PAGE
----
Replacing What Was Lost

As we go through the floor process (the floors are starting on Tuesday!) I realized that I never blogged about one big addition to the house – a new fireplace!

The grandson of Mayor Bryant told us on his visit with us, that there was a fireplace in the corner of the center room (his grandfather’s study, our future library). And sure enough, in the basement, there is definitely proof and footers that a fireplace, did, in fact, exist. Why someone would have removed it? Who knows. This house went through a lot when it became apartments, and then again when it went back to being single family.

This, plus the fact that this will be our TV / Living space – there was no question that we were going to add the fireplace back in. I LOVE watching movies or basketball while there’s a fire, and so this was a perfect way to make me indescribably happy, while also honoring the history of the house.

I know I’ve posted the mantle before, but here’s a reminder – we found a mantle very similar to the one in the parlor. It came out a very large house in Evanston, Illinois, right by Northwestern. We found it on Ebay, and even though I had toyed with the idea of making this fireplace different than the parlor, once I saw this, I knew the twin fireplaces needed to be at LEAST siblings.

The fireplace is not remotely complete, but still, I thought it would be fun to see the process as it unfolds. We removed the baseboards for the fireplace to go in.

The blue tape outlines where the hearth is going to be – so we are relocating this vent.

We want to save the walls (and the paper – not the border, but the cream lincrusta) so the structure for the fireplace is going on top. We did hire out this part of the process.

Super basic framing  – we’re going to finish it, because we may add some bookshelves / storage on top, and we wanted the flexibility.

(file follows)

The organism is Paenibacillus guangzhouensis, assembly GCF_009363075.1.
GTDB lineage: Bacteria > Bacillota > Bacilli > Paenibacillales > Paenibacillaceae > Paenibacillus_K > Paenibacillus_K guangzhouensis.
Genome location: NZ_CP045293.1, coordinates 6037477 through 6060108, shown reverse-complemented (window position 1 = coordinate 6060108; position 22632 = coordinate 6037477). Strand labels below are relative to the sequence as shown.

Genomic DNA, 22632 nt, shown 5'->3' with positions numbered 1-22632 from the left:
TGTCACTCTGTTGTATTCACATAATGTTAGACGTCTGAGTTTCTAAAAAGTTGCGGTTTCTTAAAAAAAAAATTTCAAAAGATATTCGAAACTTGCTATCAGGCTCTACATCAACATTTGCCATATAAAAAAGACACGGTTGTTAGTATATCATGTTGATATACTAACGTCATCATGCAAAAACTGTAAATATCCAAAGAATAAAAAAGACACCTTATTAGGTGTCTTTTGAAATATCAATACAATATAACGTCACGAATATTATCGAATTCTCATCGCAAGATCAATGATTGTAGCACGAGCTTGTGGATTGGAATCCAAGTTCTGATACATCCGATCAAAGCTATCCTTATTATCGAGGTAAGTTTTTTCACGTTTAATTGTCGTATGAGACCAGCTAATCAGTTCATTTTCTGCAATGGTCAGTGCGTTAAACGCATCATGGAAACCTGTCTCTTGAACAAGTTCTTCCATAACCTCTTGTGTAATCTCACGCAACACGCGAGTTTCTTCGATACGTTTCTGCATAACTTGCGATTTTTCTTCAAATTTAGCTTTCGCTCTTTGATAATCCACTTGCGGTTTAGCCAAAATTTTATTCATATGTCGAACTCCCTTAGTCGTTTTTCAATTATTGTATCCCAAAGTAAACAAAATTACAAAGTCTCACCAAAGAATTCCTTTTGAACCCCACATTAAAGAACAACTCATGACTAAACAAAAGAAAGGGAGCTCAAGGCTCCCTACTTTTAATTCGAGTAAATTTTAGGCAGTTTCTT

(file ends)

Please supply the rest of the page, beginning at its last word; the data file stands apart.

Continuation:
The firebox alone is super unimpressive.

Making sure it all works measurement wise! You can see the reflection of a Christmas tree – that’s when this was done.

Roughed in, and the mantle is just temporarily tacked into place.

EEEEK! So excited. The fireplace is a Valor Windsor Arch, and we chose the one with the coal basket. We tapped into the gas line for the parlor fireplace to make this work.

So pretty. And it puts out SO much heat!

It still has a long way to go. The wall, hearth, tile, permanent mantle installation…. it isn’t remotely done.

But even partially done? I am super giddy.

And as the floors are awaiting their transformation, the mantle is packed up, and we’re working on adding the backerboard for the hearth. But here’s the basic idea!!!



    1. Hi! Head to Valor Fireplaces – there’s a link on their website that has vendors and where they’re located. It was hard for us to find someone willing to call us back (we didn’t have many vendor choices locally), but once we did it worked out great!

  1. I purchased one of the Valor inserts just like the one you bought. It was perfect for a Victorian cottage. Not Victorian, but soooo handy was a a battery operated starter and timer.
    You’re doing a fabulous job. Love to get an email from you.

  2. Amy, how are you venting the fireplace? Are you using the existing chimney or does it vent directly outside? Love what you did here. My 1893 Victorian is missing its fireplaces as well and I am considering this.

  3. We added this specific fireplace to our 1889 Victorian that had its existing coal fireplace filled in with cement and drywalled over. We did as a direct vent and are using the original mantle to build up a full mantle for it, but are struggling with the tiling. Would love to see how yours turned out!

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